Google Inc. could become a “serious competitive threat” to the auto industry if it continues to push its self-driving cars, said Mark Reuss, product-development chief at General Motors Co.
GM, which is developing its own autonomous vehicle technology, isn’t in a race with Google to create driverless cars, he told reporters yesterday in Detroit.
Google announced May 27 that it plans to deploy at least 100 fully autonomous vehicles that it designed in tests starting this year. The two-seat cars will have a top speed of 25 miles (40 kilometers) per hour and no steering wheel. The Mountain View, California-based company previously had been testing its technology in other vehicles, such as Toyota Motor Corp.’s Prius.
“Anybody can do anything with enough time and money,” Reuss said. “If they set their mind to it, I have no doubt” that they could become “a very serious competitive threat.”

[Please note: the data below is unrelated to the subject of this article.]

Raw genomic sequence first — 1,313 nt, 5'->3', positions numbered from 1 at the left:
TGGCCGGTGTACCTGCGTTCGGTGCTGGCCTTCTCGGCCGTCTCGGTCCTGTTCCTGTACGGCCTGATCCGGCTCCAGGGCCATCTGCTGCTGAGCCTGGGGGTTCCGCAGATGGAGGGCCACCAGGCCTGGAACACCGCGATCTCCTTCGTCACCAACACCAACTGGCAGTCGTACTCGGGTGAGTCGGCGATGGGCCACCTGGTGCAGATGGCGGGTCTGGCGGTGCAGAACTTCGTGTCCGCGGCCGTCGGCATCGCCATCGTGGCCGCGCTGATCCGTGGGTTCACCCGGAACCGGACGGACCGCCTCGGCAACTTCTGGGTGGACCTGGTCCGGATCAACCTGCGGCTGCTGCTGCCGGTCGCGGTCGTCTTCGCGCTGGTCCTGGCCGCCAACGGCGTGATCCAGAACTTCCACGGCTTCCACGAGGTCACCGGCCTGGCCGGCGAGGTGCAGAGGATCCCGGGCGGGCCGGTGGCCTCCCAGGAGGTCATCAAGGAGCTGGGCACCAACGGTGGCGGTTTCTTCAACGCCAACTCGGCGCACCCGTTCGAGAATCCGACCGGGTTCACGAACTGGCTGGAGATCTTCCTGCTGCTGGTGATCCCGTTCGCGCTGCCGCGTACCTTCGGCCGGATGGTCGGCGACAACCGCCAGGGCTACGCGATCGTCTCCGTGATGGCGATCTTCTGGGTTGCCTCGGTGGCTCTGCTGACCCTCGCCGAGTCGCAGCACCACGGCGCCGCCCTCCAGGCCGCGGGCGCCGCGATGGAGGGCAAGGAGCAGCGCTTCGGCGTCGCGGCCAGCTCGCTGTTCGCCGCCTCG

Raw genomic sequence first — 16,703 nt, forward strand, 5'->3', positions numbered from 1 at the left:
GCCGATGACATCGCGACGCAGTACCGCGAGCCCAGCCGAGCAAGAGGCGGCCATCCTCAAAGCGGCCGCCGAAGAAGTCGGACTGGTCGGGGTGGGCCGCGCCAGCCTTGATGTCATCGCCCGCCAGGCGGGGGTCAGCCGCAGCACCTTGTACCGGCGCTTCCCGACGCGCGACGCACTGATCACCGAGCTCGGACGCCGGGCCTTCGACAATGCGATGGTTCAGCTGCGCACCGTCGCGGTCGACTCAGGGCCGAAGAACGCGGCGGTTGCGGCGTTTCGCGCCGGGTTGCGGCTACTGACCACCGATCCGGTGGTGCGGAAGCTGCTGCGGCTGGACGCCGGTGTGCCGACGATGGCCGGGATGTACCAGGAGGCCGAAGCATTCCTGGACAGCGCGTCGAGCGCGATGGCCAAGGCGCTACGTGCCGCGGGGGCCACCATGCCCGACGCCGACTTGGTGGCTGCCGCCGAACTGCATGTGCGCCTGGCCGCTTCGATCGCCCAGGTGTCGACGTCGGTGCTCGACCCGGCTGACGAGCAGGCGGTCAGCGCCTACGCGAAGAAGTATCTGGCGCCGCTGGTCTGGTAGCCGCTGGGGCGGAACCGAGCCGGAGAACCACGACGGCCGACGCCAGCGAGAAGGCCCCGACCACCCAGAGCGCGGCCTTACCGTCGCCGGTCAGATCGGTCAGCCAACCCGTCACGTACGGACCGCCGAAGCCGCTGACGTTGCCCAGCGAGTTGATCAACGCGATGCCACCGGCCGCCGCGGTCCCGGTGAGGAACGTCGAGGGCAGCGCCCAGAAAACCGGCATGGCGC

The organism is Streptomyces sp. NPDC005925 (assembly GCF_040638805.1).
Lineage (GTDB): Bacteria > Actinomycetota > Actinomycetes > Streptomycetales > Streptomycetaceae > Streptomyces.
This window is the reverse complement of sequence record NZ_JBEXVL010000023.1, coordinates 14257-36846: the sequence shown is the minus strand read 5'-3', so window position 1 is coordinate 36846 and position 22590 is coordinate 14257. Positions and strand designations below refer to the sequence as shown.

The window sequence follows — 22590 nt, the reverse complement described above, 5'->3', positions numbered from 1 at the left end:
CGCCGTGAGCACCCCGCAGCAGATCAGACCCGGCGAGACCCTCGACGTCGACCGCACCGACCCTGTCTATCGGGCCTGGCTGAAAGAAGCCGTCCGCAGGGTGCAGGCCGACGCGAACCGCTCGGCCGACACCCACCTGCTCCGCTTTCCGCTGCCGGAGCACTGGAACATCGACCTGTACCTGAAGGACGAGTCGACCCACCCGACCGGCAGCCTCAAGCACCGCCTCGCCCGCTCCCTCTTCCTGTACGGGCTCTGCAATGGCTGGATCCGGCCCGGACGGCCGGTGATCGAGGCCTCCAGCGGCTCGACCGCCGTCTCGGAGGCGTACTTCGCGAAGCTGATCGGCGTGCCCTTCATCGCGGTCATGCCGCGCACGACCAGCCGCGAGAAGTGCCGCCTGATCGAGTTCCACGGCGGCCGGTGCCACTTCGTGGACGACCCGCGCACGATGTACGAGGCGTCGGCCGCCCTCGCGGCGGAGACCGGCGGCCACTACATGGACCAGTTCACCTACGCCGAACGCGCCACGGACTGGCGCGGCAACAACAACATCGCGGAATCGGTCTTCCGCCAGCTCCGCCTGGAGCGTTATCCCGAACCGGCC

GM demonstrated last year what it calls Super Cruise technology, which will support semi-automated driving features including hands-off lane following, braking and speed control under certain conditions. GM also has an autonomous vehicle project called EN-V that it’s been developing in China. The soda machine-sized pods don’t look like normal cars.
The industry will phase in autonomous vehicles over years, Reuss said.
“It’s going to be a creep, it’s not going to be a mind- bending thing,” Reuss said. “I don’t think you’re going to see an autonomous vehicle take over the city anytime soon.”
Reuss, saying he’s only seen Google’s little car in a photograph, described it as “kind of cool” adding that it looked similar to an old Volkswagen Beetle.
Over the next two decades, self-driving cars are going to get a bigger share of the market. Such vehicles will reach 11.8 million in 2035, according to Egil Juliussen, an analyst at IHS Automotive. And by 2050, he expects almost all cars to become self-driving. They are estimated to fetch premiums that will start at $7,000 to $10,000 in 2025, he said.